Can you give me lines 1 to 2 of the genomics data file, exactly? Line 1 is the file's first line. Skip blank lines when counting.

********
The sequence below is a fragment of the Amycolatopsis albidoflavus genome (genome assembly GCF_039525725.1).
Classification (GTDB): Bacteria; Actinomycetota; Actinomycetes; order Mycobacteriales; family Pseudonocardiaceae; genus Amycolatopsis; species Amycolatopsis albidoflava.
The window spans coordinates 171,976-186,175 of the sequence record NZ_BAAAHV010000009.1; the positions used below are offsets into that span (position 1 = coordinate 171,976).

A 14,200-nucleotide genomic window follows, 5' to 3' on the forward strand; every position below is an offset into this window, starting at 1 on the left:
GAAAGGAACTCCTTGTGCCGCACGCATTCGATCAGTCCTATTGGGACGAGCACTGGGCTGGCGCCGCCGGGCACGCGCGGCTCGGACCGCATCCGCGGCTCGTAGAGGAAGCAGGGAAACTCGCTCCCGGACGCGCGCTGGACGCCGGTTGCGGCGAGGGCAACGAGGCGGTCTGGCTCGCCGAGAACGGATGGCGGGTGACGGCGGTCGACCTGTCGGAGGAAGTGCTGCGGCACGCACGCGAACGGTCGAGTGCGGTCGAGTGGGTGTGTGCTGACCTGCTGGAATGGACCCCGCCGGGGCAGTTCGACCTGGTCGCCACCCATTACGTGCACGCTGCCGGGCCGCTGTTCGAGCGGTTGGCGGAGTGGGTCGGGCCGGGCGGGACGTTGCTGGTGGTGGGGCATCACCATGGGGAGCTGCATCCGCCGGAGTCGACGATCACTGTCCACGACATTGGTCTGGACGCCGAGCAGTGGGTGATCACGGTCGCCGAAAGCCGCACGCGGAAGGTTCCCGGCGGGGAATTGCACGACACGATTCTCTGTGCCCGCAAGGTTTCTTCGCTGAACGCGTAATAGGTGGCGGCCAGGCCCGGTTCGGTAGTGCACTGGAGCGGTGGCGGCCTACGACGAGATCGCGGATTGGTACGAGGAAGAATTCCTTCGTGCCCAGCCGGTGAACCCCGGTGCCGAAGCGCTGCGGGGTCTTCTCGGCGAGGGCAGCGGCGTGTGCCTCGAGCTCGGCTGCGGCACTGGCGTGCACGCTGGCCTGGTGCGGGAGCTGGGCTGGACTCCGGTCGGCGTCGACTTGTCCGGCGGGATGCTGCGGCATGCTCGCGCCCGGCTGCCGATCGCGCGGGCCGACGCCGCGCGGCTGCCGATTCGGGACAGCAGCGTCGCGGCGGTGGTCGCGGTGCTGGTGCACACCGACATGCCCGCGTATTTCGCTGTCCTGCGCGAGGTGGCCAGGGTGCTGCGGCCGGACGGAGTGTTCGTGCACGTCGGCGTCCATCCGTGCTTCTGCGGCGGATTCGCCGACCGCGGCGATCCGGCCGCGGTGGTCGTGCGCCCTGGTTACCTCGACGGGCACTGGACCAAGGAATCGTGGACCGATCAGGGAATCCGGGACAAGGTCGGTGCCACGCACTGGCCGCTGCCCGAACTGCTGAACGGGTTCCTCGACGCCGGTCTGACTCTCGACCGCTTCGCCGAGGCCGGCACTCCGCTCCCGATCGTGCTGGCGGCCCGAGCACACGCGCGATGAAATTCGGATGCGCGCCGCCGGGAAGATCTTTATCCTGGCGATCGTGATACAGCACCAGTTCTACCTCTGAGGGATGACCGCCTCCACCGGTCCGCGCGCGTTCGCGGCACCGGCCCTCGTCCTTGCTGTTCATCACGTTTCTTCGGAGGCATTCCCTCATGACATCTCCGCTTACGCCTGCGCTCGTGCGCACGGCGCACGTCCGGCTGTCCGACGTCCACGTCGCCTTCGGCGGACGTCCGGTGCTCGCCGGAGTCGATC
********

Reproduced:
The sequence below is a fragment of the Amycolatopsis albidoflavus genome (genome assembly GCF_039525725.1).
Classification (GTDB): Bacteria; Actinomycetota; Actinomycetes; order Mycobacteriales; family Pseudonocardiaceae; genus Amycolatopsis; species Amycolatopsis albidoflava.